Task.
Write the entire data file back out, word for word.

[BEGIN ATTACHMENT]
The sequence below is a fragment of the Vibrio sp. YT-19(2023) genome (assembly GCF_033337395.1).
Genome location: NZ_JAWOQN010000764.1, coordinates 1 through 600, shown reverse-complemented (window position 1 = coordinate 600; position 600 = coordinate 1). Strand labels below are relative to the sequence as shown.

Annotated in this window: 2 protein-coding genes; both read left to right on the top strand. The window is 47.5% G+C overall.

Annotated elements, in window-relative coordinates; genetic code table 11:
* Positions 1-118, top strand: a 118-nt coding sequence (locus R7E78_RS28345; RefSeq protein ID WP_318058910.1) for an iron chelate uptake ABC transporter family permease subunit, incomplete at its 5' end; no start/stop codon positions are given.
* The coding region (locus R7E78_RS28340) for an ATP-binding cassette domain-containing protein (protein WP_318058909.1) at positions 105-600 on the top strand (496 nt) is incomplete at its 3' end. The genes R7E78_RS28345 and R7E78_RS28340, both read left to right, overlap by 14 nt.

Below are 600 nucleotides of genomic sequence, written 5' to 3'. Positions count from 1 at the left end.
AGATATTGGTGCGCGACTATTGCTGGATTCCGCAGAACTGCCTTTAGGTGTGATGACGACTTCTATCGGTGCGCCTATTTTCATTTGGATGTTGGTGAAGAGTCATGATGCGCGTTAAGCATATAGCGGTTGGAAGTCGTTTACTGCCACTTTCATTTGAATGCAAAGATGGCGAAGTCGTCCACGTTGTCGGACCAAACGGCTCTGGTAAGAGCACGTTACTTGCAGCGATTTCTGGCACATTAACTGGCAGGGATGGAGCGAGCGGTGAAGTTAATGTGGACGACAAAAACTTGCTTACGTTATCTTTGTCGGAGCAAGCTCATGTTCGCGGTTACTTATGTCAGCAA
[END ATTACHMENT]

The sequence below is a fragment of the Vibrio sp. YT-19(2023) genome (assembly GCF_033337395.1).
Genome location: NZ_JAWOQN010000764.1, coordinates 1 through 600, shown reverse-complemented (window position 1 = coordinate 600; position 600 = coordinate 1). Strand labels below are relative to the sequence as shown.

Annotated in this window: 2 protein-coding genes; both read left to right on the top strand. The window is 47.5% G+C overall.

Annotated elements, in window-relative coordinates; genetic code table 11:
* Positions 1-118, top strand: a 118-nt coding sequence (locus R7E78_RS28345; RefSeq protein ID WP_318058910.1) for an iron chelate uptake ABC transporter family permease subunit, incomplete at its 5' end; no start/stop codon positions are given.
* The coding region (locus R7E78_RS28340) for an ATP-binding cassette domain-containing protein (protein WP_318058909.1) at positions 105-600 on the top strand (496 nt) is incomplete at its 3' end. The genes R7E78_RS28345 and R7E78_RS28340, both read left to right, overlap by 14 nt.

Below are 600 nucleotides of genomic sequence, written 5' to 3'. Positions count from 1 at the left end.
AGATATTGGTGCGCGACTATTGCTGGATTCCGCAGAACTGCCTTTAGGTGTGATGACGACTTCTATCGGTGCGCCTATTTTCATTTGGATGTTGGTGAAGAGTCATGATGCGCGTTAAGCATATAGCGGTTGGAAGTCGTTTACTGCCACTTTCATTTGAATGCAAAGATGGCGAAGTCGTCCACGTTGTCGGACCAAACGGCTCTGGTAAGAGCACGTTACTTGCAGCGATTTCTGGCACATTAACTGGCAGGGATGGAGCGAGCGGTGAAGTTAATGTGGACGACAAAAACTTGCTTACGTTATCTTTGTCGGAGCAAGCTCATGTTCGCGGTTACTTATGTCAGCAA